Researchers find that children suffered “significant anxiety and depression during the coronavirus disease 2019 pandemic,” according to a May 2021 article in Pediatric Clinics of North America. “Social isolation, loneliness, lack of physical exercise, and family stress may contribute to these problems.”
Battles over closures, masksand bungled remote learning poisoned families’ relations with school administrators. New York City schools still require masks on younger children despite protests. Other public schools used the pandemic to impose surveillance states. And there’s no guarantee that next year will return to normal. During a press conference, White House COVID-19 coordinator Ashish Jha answered a question about whether schools will be open in the fall with: “Sorry, I have to run off.”
Yes, it’s true that most pandemic-driven restrictions have been eased or rescinded in most places. We can again dine indoors, walk unmasked in public, and go to the gym through the front door instead of sneaking in the back in defiance of lockdown rules. But there’s a sense that the powers-that-be don’t want us to get accustomed to free movement and uncovered faces.
“We’re going to be dealing with this virus on a chronic basis,” Anthony Fauci, White House chief medical advisor, recently commented in the tone of an official who is having trouble surrendering his moment in the limelight. “We are not going to eradicate this.”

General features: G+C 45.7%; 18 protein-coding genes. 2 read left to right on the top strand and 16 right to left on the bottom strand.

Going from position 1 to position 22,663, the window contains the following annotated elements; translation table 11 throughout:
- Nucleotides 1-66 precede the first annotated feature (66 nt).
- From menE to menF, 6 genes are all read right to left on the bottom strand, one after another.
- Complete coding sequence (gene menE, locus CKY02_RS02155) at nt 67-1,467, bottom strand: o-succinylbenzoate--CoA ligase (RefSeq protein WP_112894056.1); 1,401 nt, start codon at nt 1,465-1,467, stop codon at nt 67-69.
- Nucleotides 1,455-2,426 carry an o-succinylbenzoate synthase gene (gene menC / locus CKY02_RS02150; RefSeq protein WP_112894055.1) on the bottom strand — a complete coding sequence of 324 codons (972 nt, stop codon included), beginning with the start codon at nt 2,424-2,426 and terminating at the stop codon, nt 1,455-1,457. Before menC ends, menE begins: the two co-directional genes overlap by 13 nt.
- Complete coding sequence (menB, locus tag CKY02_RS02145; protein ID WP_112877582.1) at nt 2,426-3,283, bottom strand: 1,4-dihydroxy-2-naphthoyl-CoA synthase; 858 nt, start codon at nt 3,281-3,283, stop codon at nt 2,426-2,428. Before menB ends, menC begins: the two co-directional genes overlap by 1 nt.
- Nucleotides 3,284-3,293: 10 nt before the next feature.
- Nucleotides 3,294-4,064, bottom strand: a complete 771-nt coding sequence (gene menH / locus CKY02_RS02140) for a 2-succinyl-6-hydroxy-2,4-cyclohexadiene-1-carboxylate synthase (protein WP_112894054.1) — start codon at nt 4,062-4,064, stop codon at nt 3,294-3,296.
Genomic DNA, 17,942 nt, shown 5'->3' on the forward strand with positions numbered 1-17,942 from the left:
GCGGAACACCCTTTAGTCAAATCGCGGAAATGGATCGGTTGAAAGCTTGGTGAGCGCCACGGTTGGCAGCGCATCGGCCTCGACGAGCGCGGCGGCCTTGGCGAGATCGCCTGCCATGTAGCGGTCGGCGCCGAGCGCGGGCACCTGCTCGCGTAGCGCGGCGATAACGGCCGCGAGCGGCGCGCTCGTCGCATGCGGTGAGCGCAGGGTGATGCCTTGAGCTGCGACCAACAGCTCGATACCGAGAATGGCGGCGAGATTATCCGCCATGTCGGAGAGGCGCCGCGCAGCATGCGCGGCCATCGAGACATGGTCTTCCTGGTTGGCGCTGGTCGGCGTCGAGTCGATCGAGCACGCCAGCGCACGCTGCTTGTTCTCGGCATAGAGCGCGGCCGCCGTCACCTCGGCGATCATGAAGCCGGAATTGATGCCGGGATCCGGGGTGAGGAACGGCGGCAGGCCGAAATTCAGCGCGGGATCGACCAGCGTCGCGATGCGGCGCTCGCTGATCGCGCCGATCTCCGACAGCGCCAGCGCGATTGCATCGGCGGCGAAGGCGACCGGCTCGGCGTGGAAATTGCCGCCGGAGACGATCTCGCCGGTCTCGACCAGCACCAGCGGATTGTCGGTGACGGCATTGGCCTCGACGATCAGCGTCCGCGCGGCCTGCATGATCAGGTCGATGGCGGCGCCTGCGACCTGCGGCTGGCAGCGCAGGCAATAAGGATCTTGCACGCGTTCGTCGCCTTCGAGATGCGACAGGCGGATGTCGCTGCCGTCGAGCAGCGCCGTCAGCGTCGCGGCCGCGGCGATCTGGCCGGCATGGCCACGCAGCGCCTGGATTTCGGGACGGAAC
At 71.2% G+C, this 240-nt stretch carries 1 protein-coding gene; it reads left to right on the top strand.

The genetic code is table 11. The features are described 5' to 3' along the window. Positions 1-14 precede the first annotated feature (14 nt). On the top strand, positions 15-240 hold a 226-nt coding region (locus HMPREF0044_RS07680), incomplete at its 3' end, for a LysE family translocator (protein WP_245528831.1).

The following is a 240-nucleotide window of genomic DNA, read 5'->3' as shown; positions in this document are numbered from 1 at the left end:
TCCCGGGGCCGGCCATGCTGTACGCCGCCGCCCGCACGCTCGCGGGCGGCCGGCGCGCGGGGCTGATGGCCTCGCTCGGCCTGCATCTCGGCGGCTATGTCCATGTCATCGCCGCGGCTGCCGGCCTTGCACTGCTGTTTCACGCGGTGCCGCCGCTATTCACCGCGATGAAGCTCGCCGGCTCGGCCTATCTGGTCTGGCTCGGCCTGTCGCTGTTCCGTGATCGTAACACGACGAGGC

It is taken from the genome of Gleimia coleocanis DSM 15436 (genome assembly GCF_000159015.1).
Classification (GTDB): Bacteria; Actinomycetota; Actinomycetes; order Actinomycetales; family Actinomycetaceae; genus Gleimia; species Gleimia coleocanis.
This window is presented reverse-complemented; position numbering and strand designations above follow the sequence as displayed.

But while “the pandemic has resulted in an withdrawal of civil liberties among developed democracies and authoritarian regimes alike,” in the words of The Economist‘s Democracy Index 2021, American officials still have limited power when people push back. At some point, they have to loosen their grip or else get sued, voted out of office, or ignored. Areas where they exercise relatively unchecked power, such as government schools and ports of entry, are windows into what officialdom would like to do if they had a free hand. But even when they get their way, that doesn’t mean there’s no escape. Just watch families flee public schools.
“The coronavirus pandemic used in what may be the most rapid rise in homeschooling the US has ever seen,” AP reported in April. “Families that may have turned to homeschooling as an alternative to hastily assembled remote learning plans have stuck with it — reasons include health concerns, disagreement with school policies and a desire to keep what has worked for their children.”
Likewise, my COVID-negative friend had a Plan B strategy if his test came back with an inconvenient result. Emulating other travelers, he intended to fly to Mexico and then cross the border by road, which is subject to looser rules.
“Entering the United States by air requires a negative coronavirus test,” The New York Times observed at the end of May. “Some people who can’t provide one are using a workaround: flying to Canada or Mexico, then entering via a land border.” Even hockey players in the NHL are taking advantage of the loophole.
Workarounds and escape strategies both reflect and require a spirit of rebelliousness and disgust with the excesses and failures of bureaucrats and politicians. Officialdom clings to aging rules and reminisces fondly about the days of extraordinary power. But for many people, lingering restrictions are expensive reminders of past mistakes and invitations to treat red tape as a challenging annoyance to be overcome.